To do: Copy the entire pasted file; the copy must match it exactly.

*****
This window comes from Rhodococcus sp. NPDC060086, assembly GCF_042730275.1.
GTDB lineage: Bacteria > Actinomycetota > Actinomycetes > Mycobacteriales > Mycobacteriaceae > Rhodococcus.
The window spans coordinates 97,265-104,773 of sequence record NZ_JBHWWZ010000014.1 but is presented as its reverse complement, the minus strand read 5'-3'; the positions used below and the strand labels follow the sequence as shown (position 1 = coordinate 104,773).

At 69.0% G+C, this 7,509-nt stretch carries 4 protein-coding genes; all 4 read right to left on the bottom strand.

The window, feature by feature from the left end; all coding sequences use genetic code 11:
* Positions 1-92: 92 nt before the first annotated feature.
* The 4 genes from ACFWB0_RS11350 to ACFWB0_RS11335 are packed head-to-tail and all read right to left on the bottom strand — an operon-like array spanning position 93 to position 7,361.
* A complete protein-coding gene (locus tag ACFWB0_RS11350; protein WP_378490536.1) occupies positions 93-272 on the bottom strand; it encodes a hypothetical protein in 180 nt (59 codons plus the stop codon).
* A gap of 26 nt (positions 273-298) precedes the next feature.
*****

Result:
This window comes from Rhodococcus sp. NPDC060086, assembly GCF_042730275.1.
GTDB lineage: Bacteria > Actinomycetota > Actinomycetes > Mycobacteriales > Mycobacteriaceae > Rhodococcus.
The window spans coordinates 97,265-104,773 of sequence record NZ_JBHWWZ010000014.1 but is presented as its reverse complement, the minus strand read 5'-3'; the positions used below and the strand labels follow the sequence as shown (position 1 = coordinate 104,773).

At 69.0% G+C, this 7,509-nt stretch carries 4 protein-coding genes; all 4 read right to left on the bottom strand.

The window, feature by feature from the left end; all coding sequences use genetic code 11:
* Positions 1-92: 92 nt before the first annotated feature.
* The 4 genes from ACFWB0_RS11350 to ACFWB0_RS11335 are packed head-to-tail and all read right to left on the bottom strand — an operon-like array spanning position 93 to position 7,361.
* A complete protein-coding gene (locus tag ACFWB0_RS11350; protein WP_378490536.1) occupies positions 93-272 on the bottom strand; it encodes a hypothetical protein in 180 nt (59 codons plus the stop codon).
* A gap of 26 nt (positions 273-298) precedes the next feature.